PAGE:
Chinese New Year is the most important of the traditional Chinese holidays

  Chinese New Year is the most important of the traditional Chinese holidays. In China, it is also known as the ‘Spring Festival’, the literal translation of the modern Chinese name. Chinese New Year celebrations traditionally ran from Chinese New Year’s Day itself, the first day of the first month of the Chinese calendar, to the Lantern Festival on the 15th day of the first month. The evening preceding Chinese New Year’s Day is an occasion for Chinese families to gather for the annual reunion dinner. Because the Chinese calendar is lunisolar, the Chinese New Year is often referred to as the “Lunar New Year”. This year it falls on the 10th of February 2013 and is the year of the snake.

438
  There are many legends about the festival in Chinese culture. In folk culture, the Spring Festival is There are many legends about the festival in Chinese culture. In folk culture, the Spring Festival is also called “guonian” (meaning “passing a year”). It is said that the “nian” (year) was a strong monster which was fierce and cruel and ate one kind of animal including human being a day. Human beings were scared about it and had to hide on the evening when the “nian” came out. Later, people found that “nian” was very scared about the red color and fireworks. So after that, people use red color and fireworks or firecrackers to drive away “nian” every year. As a result, the custom of using red color and setting off fireworks remains. More information about Chinese New Year in China tour chinatourguide.com.

444
  Waking up on New Year, everybody dresses up. First they extend greetings to their parents. Then each child will get money as a New Year gift, wrapped up in red paper. People in northern China will eat jiaozi, or dumplings, for breakfast, as they think “jiaozi” in sound means “bidding farewell to the old and ushering in the new”. Also, the shape of the dumpling is like gold ingot from ancient China. So people eat them and wish for money and treasure.
  Southern Chinese eat niangao (New Year cake made of glutinous rice flour) on this occasion, because as a homophone, niangao means “higher and higher, one year after another.” The first five days after the Spring Festival are a good time for relatives, friends, and classmates as well as colleagues to exchange greetings, gifts and chat leisurely.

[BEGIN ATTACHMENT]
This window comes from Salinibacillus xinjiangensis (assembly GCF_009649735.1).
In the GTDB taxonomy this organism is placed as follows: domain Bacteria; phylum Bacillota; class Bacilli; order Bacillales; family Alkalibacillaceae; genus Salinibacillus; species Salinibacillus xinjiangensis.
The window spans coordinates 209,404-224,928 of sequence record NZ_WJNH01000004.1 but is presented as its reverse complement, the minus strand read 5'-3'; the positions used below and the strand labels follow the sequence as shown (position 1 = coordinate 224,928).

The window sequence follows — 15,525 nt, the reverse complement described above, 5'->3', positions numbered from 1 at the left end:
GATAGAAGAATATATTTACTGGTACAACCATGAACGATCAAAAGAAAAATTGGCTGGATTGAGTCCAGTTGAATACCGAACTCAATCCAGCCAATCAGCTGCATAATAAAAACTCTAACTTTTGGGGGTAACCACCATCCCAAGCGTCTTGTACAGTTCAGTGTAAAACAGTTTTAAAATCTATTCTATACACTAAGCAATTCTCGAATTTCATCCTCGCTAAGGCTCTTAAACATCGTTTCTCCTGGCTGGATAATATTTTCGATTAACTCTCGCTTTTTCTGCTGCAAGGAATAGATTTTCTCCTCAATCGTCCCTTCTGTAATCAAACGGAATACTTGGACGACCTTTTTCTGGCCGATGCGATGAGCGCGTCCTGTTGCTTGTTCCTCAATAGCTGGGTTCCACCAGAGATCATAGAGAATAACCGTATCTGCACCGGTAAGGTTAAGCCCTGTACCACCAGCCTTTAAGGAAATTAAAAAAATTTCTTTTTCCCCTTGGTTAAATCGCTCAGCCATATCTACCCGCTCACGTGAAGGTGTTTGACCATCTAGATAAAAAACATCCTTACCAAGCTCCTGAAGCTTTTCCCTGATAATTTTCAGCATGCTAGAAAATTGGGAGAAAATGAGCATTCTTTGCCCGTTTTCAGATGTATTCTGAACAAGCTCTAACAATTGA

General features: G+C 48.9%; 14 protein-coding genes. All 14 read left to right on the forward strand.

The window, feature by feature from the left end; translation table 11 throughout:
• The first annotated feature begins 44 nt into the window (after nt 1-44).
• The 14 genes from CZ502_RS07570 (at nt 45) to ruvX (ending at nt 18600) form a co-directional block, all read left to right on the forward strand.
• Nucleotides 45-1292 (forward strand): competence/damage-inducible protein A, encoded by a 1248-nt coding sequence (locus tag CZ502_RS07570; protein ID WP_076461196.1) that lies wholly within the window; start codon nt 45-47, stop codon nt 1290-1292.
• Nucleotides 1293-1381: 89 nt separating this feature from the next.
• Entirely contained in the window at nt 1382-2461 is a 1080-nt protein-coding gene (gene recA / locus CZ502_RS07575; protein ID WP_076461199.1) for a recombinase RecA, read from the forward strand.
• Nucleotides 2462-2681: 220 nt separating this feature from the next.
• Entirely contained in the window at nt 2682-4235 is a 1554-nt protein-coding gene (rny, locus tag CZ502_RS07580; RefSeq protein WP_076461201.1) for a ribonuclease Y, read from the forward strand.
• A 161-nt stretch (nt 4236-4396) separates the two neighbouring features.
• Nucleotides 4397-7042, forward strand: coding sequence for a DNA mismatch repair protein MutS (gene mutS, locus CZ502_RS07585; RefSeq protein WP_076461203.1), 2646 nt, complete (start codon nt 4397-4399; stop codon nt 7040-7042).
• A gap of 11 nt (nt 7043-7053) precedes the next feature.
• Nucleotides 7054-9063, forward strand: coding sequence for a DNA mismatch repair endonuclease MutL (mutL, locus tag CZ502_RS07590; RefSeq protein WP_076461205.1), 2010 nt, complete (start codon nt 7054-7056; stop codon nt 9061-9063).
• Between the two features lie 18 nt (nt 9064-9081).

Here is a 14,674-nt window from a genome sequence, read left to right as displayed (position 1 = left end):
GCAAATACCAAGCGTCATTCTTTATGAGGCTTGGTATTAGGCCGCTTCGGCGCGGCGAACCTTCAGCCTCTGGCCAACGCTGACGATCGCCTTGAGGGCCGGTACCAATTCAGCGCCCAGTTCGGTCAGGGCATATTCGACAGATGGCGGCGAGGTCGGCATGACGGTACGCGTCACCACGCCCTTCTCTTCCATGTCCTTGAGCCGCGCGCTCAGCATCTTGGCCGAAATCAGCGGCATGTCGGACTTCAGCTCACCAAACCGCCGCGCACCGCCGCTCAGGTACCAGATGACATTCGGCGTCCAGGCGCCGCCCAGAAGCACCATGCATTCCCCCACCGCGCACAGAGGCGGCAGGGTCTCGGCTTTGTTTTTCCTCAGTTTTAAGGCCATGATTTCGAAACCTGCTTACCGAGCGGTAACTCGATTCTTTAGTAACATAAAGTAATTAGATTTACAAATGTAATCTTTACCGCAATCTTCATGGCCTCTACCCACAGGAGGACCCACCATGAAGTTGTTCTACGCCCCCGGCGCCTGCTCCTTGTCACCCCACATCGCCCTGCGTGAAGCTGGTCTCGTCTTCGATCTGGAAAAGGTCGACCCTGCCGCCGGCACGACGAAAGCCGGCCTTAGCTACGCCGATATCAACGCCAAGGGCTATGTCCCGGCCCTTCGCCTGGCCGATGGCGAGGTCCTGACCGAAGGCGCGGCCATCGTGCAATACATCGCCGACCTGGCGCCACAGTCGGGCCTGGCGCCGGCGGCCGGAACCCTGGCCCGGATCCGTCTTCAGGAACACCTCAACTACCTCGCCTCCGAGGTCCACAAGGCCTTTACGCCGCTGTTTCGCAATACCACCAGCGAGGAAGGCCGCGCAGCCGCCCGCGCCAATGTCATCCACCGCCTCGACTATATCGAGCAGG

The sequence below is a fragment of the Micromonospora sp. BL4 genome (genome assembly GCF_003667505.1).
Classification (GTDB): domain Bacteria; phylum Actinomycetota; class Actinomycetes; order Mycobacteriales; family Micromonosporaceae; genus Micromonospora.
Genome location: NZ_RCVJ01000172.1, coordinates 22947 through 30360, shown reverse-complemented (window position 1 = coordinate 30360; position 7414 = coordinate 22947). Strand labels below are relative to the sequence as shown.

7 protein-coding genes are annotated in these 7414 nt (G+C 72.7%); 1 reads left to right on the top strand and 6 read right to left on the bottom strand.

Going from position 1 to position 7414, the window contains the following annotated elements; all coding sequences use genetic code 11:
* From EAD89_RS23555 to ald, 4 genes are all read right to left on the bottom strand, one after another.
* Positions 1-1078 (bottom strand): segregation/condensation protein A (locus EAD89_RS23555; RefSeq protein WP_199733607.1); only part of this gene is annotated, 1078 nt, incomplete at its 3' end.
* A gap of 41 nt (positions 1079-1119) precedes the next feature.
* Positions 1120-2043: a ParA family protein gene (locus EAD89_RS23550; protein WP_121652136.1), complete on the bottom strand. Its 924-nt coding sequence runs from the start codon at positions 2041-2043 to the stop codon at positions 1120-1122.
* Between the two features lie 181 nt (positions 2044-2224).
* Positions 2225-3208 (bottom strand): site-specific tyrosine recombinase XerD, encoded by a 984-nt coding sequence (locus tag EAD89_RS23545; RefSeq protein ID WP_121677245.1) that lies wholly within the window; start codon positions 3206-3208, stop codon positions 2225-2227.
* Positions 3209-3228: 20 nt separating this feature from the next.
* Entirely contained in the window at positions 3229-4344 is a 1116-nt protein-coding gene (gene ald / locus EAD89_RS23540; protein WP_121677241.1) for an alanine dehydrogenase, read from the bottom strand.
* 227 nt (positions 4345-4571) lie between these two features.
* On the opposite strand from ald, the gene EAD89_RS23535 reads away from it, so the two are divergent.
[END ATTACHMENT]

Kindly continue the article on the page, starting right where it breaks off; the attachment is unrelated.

Advertisements

Chongqing City islocated on the upper reaches of Yangtze River intersected by the Jialing River

  Chongqing City is located on the upper reaches of Yangtze River intersected by the Jialing River. Modernization brought highways, colourful boulevards, railways, and other modern innovations to transportation in the city. It is also the biggest inland river port in western China. Public transportation that is often used by local residents include monorails, inter-city railways, and buses. For travelers and tourists, the city can be easily reached through, air, train, water (through the Yangtze River), and long bus trips.

197

  Chongqing City is around 82, 042 square meters. It shares the boarders of many other provinces including Hubei, Hunan, Guizhou, Sichuan, and Shaanxi.

  Photographers and documentary filmmakers traveling with the group of scholars recorded the scene, as the scholars, clutching notepads, scampered up a hill in search of caves.

  The scholars, from mainland China and Taiwan, were taking part in an extraordinary two-week research project, retracing the routes taken by the imperial treasures in the 1930s and 1940s, when they were being safeguarded from the ravages of civil war and Japanese aggression, not to mention floods, bandits and warlords.

  The project is extraordinary because it was organized by rival museums, the Palace Museum of Beijing and the National Palace Museum in Taiwan, each of which claims to be the rightful home of the artifacts.

199

  The original Palace Museum in Beijing was split in two — its staff as well as its collection — in 1949, when the Nationalist government fell to the Communists and retreated to the island of Taiwan with thousands of supporters and a huge cargo of museum pieces.

  For decades there has been debate about ownership of the divided treasures. But in recent years the two museums have begun to collaborate on exhibitions in a stunning show of cross-Strait cooperation. On the scholars’ journey this summer, the talk was not of unification but of shared history and of a common desire to understand the remarkable events that both preserved the treasures and eventually led to their division.